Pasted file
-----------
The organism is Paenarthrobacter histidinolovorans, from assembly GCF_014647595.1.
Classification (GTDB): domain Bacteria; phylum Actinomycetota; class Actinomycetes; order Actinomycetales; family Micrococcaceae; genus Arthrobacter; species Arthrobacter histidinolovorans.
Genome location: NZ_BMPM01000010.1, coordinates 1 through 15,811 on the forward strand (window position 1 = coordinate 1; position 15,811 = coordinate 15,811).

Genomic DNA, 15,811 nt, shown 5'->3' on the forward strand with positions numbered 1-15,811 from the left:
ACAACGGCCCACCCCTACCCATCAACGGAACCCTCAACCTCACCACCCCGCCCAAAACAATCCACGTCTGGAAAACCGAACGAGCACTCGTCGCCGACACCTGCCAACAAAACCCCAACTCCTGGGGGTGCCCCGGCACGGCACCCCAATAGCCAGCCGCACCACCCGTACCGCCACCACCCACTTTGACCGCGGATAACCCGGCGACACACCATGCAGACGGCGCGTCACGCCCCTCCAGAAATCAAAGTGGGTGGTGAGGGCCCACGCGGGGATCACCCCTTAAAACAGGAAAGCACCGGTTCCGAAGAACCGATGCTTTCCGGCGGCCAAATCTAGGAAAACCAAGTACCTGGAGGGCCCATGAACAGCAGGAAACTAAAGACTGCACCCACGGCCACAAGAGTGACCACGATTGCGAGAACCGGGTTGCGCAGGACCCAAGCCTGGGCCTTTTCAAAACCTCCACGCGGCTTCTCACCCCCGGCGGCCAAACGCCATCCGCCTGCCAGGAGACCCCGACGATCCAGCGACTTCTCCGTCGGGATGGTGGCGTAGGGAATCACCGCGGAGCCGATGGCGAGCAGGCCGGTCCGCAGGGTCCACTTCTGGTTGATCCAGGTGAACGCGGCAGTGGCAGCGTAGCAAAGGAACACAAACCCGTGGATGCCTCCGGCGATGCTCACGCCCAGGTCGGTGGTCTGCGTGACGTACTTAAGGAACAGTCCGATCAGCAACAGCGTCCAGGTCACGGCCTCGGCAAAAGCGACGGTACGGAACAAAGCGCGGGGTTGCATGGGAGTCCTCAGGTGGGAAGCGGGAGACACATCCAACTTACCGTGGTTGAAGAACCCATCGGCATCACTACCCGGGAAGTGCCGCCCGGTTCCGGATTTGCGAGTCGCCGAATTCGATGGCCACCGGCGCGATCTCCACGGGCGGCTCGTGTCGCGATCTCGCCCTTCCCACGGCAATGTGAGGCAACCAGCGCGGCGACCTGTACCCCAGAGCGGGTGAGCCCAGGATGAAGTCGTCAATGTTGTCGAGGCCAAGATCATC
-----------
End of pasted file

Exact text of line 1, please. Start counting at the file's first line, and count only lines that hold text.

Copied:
The organism is Paenarthrobacter histidinolovorans, from assembly GCF_014647595.1.